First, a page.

The above diagram shows that the households provide factor services to the firm, and as a reward for their productive services, the firms provide the household with goods and services.
2. Money Flow
The flow of factor payments from the firms to households for their factor services and the corresponding flow of consumption expenditure from households to the firms for the purchase of goods and services produced by the firms is known as Money Flow. Money flow is also known as Nominal Flow. This type of circular flow includes the exchange of money between the two sectors, i.e., households and firms.
The above diagram shows that for the factor services provided by the households, firms make factor payments to them, and then households spend their income on the purchase of goods and services produced by these firms.
Significance of Circular Flow of Income
1. Helps in understanding the mutual interdependence among different sectors
The different sectors of an economy involve the household sector, government sector, producer sector, and foreign sector. The circular flow of income of an economy helps in understanding the mutual interdependence between these sectors. In other words, it shows that these sectors of an economy are complementary to one another in a way that the economic activity of a country remains intact.
2. Helps in estimating National Income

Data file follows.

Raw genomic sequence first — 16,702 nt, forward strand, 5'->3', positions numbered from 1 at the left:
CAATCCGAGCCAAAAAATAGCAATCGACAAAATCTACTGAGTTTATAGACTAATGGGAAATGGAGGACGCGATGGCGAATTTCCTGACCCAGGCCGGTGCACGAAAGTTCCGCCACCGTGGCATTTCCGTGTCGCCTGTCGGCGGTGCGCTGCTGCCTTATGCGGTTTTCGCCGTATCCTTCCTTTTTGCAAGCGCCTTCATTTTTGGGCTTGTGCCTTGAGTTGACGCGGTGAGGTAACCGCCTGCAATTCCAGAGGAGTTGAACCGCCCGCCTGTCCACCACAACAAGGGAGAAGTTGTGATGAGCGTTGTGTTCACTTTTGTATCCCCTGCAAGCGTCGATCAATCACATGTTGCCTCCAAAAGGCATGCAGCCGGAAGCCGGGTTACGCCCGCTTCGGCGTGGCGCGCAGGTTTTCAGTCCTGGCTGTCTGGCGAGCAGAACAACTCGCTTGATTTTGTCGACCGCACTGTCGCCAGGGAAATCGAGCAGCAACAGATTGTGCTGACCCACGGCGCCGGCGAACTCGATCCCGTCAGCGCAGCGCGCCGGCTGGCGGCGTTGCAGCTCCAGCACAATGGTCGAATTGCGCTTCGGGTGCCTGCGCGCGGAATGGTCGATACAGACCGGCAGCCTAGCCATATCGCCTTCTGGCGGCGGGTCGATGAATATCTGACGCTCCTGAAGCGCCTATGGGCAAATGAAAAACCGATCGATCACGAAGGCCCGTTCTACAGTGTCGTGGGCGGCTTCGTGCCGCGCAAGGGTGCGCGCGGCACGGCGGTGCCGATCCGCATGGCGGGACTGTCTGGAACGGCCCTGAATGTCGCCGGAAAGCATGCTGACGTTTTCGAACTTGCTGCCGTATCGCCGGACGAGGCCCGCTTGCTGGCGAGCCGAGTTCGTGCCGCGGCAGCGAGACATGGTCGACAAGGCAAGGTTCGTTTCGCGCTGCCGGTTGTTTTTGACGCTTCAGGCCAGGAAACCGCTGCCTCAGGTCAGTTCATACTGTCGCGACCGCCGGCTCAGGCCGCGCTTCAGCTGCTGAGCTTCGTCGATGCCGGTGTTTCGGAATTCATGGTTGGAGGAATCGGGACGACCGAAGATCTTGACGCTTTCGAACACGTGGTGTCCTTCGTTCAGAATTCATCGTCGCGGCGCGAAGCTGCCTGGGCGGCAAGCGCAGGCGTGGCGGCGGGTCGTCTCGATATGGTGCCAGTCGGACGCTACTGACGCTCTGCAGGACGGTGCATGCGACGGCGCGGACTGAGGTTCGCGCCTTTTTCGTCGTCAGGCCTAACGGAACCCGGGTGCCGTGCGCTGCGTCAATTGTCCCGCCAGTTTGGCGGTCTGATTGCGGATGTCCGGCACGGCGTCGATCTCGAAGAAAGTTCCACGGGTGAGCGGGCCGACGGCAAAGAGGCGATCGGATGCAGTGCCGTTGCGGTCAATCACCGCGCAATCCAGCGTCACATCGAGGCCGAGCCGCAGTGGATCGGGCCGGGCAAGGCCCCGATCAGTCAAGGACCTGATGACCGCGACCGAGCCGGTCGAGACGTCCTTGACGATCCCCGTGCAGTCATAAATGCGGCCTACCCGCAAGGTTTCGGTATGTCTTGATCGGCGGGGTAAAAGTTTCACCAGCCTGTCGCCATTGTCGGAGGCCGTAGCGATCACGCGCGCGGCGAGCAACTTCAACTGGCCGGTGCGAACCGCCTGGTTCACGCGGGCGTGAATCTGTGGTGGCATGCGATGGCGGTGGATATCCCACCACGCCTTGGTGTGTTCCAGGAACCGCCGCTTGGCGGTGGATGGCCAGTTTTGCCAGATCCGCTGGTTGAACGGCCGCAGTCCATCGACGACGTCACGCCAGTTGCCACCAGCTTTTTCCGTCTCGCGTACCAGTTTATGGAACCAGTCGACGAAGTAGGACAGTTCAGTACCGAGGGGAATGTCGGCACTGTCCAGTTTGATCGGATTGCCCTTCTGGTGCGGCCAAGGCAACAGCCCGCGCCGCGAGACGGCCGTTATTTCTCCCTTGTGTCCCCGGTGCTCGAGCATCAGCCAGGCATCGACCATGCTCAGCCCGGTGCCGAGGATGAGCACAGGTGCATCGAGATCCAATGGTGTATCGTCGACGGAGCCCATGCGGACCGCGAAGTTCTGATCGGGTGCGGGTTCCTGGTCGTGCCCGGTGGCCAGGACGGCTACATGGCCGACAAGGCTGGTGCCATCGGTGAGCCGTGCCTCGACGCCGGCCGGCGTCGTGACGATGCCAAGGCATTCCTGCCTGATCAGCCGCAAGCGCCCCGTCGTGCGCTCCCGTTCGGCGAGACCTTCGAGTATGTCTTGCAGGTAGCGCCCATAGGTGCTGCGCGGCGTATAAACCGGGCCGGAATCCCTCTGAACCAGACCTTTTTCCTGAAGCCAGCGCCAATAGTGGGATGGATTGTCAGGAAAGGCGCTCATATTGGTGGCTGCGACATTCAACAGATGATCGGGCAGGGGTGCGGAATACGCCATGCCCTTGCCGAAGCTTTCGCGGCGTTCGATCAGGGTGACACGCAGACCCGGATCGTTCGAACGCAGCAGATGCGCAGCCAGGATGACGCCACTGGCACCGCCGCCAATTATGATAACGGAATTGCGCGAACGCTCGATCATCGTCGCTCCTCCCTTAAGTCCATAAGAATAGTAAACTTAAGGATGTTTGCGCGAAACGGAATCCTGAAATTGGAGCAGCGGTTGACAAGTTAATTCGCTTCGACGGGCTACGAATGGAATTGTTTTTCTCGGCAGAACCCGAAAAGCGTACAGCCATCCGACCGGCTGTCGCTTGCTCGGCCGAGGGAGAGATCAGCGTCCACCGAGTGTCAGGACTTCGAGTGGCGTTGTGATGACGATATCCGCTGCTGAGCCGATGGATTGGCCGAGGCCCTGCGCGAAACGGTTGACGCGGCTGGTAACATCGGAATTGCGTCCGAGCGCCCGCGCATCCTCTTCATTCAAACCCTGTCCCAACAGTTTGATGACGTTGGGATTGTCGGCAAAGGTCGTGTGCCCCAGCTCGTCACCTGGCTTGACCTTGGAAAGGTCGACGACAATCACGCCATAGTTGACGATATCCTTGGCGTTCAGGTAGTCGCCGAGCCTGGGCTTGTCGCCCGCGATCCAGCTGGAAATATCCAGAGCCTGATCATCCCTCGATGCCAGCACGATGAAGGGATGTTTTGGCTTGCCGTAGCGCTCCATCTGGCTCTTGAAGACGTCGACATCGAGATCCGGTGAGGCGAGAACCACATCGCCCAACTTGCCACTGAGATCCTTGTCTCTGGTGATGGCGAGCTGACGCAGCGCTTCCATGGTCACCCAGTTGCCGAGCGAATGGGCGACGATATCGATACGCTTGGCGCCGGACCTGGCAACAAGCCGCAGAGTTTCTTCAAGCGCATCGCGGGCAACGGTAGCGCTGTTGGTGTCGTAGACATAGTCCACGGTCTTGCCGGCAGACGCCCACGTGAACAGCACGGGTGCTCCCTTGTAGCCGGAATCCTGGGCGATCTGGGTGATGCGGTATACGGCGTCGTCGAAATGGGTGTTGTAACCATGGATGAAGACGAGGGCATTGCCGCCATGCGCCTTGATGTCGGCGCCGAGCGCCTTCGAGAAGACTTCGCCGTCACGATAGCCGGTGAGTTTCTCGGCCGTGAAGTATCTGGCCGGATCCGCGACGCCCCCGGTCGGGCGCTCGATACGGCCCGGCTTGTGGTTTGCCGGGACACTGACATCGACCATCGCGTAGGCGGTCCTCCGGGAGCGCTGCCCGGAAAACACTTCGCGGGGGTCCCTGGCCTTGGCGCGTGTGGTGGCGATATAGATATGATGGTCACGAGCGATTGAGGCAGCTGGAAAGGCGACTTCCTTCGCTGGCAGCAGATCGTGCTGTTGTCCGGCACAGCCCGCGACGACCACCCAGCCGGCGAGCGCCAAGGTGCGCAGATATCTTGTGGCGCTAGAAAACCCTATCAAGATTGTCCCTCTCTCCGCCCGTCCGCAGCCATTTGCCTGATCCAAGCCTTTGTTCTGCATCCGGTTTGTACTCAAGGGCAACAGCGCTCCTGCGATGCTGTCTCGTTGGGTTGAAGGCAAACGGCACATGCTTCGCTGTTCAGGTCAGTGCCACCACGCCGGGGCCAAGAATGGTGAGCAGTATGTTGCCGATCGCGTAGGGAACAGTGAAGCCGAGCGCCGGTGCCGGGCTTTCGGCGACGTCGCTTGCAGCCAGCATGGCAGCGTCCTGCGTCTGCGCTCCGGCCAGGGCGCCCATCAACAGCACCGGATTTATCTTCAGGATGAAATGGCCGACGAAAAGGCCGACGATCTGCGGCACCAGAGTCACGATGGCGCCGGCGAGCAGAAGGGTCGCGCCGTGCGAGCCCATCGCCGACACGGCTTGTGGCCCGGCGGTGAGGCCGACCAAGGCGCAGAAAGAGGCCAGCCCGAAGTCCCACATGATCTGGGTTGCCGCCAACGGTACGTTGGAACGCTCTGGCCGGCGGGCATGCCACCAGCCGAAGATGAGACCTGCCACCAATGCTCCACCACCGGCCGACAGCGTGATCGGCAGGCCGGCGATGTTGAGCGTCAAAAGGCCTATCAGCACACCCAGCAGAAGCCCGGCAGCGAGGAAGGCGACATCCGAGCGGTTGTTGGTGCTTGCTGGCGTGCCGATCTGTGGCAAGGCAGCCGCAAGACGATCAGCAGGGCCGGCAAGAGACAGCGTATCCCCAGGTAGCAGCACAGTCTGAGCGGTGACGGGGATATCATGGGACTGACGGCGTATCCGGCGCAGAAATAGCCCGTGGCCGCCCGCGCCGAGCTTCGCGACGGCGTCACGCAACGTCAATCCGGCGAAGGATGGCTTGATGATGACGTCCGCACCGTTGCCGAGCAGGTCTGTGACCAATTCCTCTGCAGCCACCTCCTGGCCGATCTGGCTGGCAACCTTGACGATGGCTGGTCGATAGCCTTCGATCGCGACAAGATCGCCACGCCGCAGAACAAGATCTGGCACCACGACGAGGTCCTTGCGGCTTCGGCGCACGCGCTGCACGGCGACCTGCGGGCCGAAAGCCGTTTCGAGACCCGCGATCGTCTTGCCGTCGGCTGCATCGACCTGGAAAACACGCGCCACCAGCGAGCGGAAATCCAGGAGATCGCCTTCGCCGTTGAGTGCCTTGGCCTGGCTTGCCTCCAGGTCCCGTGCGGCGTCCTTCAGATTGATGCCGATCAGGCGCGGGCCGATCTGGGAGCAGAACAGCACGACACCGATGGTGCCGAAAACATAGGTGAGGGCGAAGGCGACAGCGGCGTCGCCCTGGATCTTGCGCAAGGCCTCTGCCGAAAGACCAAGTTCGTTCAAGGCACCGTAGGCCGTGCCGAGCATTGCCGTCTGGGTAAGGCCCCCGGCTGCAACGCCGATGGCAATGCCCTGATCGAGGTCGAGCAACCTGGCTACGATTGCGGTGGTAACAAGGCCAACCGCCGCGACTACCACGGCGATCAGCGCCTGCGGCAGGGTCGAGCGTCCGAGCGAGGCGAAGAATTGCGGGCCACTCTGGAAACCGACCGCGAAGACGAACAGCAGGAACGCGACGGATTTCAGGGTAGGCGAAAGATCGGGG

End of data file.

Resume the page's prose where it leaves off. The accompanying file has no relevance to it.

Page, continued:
The circular flow shows the three phases of income; viz., generation phase, distribution phase, and disposition phase. The income generated by an economy under these phases can be determined in three different ways, i.e., Production Method, Income Method, and Expenditure Method.
3. Shows the equilibrium position of an economy
Any disturbance in the circular flow of an economy can result in disequilibrium putting an impact on its functioning. Therefore, the circular flow of income of an economy shows its equilibrium position.
4. Helps in identifying different types of leakages and injections
The circular flow of income of an economy also helps it in the identification of leakages and injections in the economy.
Leakages mean to withdraw money from the circular flow of an economy. Leakage from the circular flow of income of an economy happens when the firms and households save a part of their incomes. Therefore, leakage or withdrawal is that part of the income of an economy that does not pass through the circular flow of income, resulting in the unavailability of that money for spending on the goods and services produced recently. Thus, it can be said that leakages reduce the flow of income in an economy.
Injections mean the addition or introduction of income to the circular flow of an economy. Injections into the circular flow of income are a result of money borrowed by households and firms from different external sources, like financial institutions. However, this additional income does not result in an immediate expenditure. Therefore, injections increase the flow of income in an economy.